U.P.: The race for bronze

Print edition : November 05, 2004

"OUR political plans have had a fair measure of success in India's second most populous State but we seem to be far away from repeating the same in the most populous State." That is the rueful comment of a Congress leader from Uttar Pradesh on the morning of October 16 as he was keeping track of the election results from Maharashtra as well as his home State. He made no secret that his joy on account of the victory of the Congress in the Assembly elections in Maharashtra was diminished considerably by the party's failure to make gains in Uttar Pradesh.

Congress president Sonia Gandhi in Sadauli, in Rae Bareali constituency.-SUBIR ROY

The disappointment of this leader and many of his colleagues in Uttar Pradesh was all the more acute because they had hoped that the byelections to 12 Assembly seats and the Mainpuri Lok Sabha constituency would be the "first major step in the revival of the Congress" in the State. The Congress strategy for revival was based essentially on manoeuvres to "capture the secular political space" from the ruling Samajwadi Party (S.P.) and the byelections were rated by sections of the Congress as an appropriate moment to concretise parts of this strategy. But what the byelection results showed was that the Congress, instead of taking one step forward, had ended up taking a couple of steps backward in its revival plans.

By the time the counting was completed in 11 Assembly seats on October 16 - counting was postponed by the Election Commission in the Mainpuri Lok Sabha seat and the Karchana Assembly constituency on account of allegations of rigging - it was clear that the Congress had put up a miserable performance. The party failed to retain its two seats; worse, its candidates lost their security deposits in all the remaining nine seats. In four of these constituencies it registered less than 5,000 votes, while the winning parties had votes in the range of 70,000. "So much for the great Congress initiative to wrest the secular political space in Uttar Pradesh from us," said Samajwadi Party general secretary Amar Singh. The fact that the majority of these seats - seven out of 11 - had gone to his party, which was being specially targeted by the Congress in the "battle for secular space", has accentuated the humiliation. Two seats went to the Bahujan Samaj Party (BSP) and one to the Bharatiya Janata Party (BJP), the principal Opposition party in the State Assembly. Rashtriya Lok Dal (RLD), the S.P.'s partner in the Ministry, won one seat. The S.P. had earlier held only three of the 11 seats and it had wrested seats from the Congress, the BJP and the BSP to boost its tally. The BSP had three seats earlier and the BJP two. With the addition of seven seats the S.P.'s strength in the 403-member Assembly has gone up to 194. The S.P.-RLD coalition now has 211 members in the Assembly, well past the majority mark. Thus the ruling coalition is no longer dependent on the outside support of the Congress, which has 16 MLAs.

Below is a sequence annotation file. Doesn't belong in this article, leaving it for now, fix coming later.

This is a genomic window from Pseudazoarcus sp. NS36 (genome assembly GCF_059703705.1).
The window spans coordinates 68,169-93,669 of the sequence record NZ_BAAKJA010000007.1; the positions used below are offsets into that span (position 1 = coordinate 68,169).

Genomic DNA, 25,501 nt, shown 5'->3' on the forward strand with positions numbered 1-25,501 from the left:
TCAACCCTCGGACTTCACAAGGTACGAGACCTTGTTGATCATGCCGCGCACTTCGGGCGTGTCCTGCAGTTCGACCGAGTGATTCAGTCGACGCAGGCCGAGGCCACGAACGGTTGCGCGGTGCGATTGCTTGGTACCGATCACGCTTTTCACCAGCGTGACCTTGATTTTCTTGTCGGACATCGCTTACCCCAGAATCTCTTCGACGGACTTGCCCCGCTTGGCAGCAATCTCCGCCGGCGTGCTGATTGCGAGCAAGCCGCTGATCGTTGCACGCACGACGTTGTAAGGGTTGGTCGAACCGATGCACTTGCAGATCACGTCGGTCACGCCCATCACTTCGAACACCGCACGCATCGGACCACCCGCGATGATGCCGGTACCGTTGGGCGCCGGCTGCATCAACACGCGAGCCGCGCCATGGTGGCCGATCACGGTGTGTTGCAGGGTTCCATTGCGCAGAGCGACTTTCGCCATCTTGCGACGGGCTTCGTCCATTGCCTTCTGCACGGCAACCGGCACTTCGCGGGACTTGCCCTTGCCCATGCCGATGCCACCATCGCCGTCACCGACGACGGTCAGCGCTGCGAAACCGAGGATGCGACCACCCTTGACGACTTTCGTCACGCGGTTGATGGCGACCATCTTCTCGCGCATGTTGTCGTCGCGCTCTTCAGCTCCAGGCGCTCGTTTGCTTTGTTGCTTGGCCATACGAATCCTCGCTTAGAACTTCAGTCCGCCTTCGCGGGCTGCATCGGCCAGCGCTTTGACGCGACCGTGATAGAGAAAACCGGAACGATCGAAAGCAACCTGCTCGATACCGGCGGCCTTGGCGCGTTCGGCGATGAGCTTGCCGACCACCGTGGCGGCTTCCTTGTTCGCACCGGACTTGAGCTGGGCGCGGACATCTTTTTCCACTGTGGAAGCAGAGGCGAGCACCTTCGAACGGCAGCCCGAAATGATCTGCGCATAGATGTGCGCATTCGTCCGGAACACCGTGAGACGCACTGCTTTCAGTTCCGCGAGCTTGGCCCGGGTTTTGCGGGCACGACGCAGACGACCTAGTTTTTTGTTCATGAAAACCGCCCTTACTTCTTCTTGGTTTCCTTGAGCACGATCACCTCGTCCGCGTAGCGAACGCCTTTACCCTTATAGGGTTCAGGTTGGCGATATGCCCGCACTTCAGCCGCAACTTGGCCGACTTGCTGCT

IN spite of the thrashing it has received at the hands of the S.P., sections of the Congress leadership are taking some consolation from the tremendous loss of mass support for the BJP. The downhill slide of the principal Opposition party in the State continues. The BJP candidates lost their security deposits in seven seats. More interesting, the party polled less votes than the Congress in six seats.

It registered votes as low as 2,214 in Ahirori, 6,751 in Milkhipur, 4,111 in Siddhaur, 4,823 in Mujehna and 6,116 in Allahabad West. Its scorecard read 13,065, 51,459, 33,610, 60,575 and 15,621 respectively in the same constituencies during the Assembly elections of 2001. The only two constituencies where the BJP seemed to have a significant electoral presence were Atrauli, traditionally held by former Chief Minister Kalyan Singh and won this time by his daughter-in-law Prabha Devi, and Saidpur, where it came second. In most of the seats the fight was between the S.P. and the BSP. Sections of the Congress leadership in Uttar Pradesh see this as a trend that will ultimately help them. According to a senior Congress leader, this trend shows that sooner or later the core "upper caste" support base of the BJP will shift to the Congress. "And then," he hoped, "the Muslim minority community will also move decisively away from the S.P. to us." But observers are of the view that the "upper castes" that are moving away from the BJP are gravitating towards the S.P. and not the Congress. "In any case," pointed out political analyst Ram Kripal Singh, "that is the kind of polarisation that is reflected in the bypolls."

The bypolls have triggered widespread resentment among the party's rank and file. The target of their ire includes even the "first family" of the Congress, that is, party president Sonia Gandhi and Amethi MP Rahul Gandhi. "It seems," said a disgruntled Congress activist from Ghaziabad to Frontline, "as though Uttar Pradesh begins and ends with Amethi and Rae Bareilly for the Gandhi family."

The Congress had come second in Ghaziabad and the party worker did not mince words in blaming Sonia Gandhi and Rahul Gandhi. According to him the Sonia Gandhi family does not think of the aspirations of party workers in other parts of Uttar Pradesh. "If only Rahul Gandhi had found even a day to campaign here our candidate Satish Tyagi could have at least put up a better fight. But then our new icon seems to be more interested in holidaying at choice resorts," he said, referring to reports about Rahul and Priyanka Gandhi's holiday in the midst of the election campaign. By all indications, a sense of resentment is growing among ordinary Congress workers. And undoubtedly, this will not make the Congress' struggle to "capture the secular political space" in Uttar Pradesh any easier in the days to come.

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